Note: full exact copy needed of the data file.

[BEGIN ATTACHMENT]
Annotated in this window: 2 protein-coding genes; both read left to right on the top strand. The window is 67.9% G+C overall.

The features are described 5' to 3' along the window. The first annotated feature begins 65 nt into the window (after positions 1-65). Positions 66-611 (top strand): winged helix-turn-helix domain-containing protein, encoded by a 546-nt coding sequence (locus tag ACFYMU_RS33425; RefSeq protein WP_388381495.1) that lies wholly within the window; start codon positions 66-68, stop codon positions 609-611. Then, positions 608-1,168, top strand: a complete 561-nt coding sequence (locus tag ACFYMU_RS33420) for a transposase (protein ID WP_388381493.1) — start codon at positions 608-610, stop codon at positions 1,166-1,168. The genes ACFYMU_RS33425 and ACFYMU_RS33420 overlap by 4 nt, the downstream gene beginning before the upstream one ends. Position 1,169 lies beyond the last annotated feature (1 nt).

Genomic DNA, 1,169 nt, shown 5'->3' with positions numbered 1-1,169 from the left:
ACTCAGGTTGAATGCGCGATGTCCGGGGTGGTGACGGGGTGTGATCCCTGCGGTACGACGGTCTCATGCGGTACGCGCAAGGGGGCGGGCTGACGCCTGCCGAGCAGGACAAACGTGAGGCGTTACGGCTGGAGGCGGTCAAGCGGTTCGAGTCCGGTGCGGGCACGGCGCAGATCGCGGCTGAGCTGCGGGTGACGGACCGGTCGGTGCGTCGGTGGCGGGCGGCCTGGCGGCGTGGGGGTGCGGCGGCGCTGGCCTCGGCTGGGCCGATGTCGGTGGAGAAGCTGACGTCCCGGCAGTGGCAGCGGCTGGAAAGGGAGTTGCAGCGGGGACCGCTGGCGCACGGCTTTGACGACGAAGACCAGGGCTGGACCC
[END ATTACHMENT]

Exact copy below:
Annotated in this window: 2 protein-coding genes; both read left to right on the top strand. The window is 67.9% G+C overall.

The features are described 5' to 3' along the window. The first annotated feature begins 65 nt into the window (after positions 1-65). Positions 66-611 (top strand): winged helix-turn-helix domain-containing protein, encoded by a 546-nt coding sequence (locus tag ACFYMU_RS33425; RefSeq protein WP_388381495.1) that lies wholly within the window; start codon positions 66-68, stop codon positions 609-611. Then, positions 608-1,168, top strand: a complete 561-nt coding sequence (locus tag ACFYMU_RS33420) for a transposase (protein ID WP_388381493.1) — start codon at positions 608-610, stop codon at positions 1,166-1,168. The genes ACFYMU_RS33425 and ACFYMU_RS33420 overlap by 4 nt, the downstream gene beginning before the upstream one ends. Position 1,169 lies beyond the last annotated feature (1 nt).

Genomic DNA, 1,169 nt, shown 5'->3' with positions numbered 1-1,169 from the left:
ACTCAGGTTGAATGCGCGATGTCCGGGGTGGTGACGGGGTGTGATCCCTGCGGTACGACGGTCTCATGCGGTACGCGCAAGGGGGCGGGCTGACGCCTGCCGAGCAGGACAAACGTGAGGCGTTACGGCTGGAGGCGGTCAAGCGGTTCGAGTCCGGTGCGGGCACGGCGCAGATCGCGGCTGAGCTGCGGGTGACGGACCGGTCGGTGCGTCGGTGGCGGGCGGCCTGGCGGCGTGGGGGTGCGGCGGCGCTGGCCTCGGCTGGGCCGATGTCGGTGGAGAAGCTGACGTCCCGGCAGTGGCAGCGGCTGGAAAGGGAGTTGCAGCGGGGACCGCTGGCGCACGGCTTTGACGACGAAGACCAGGGCTGGACCC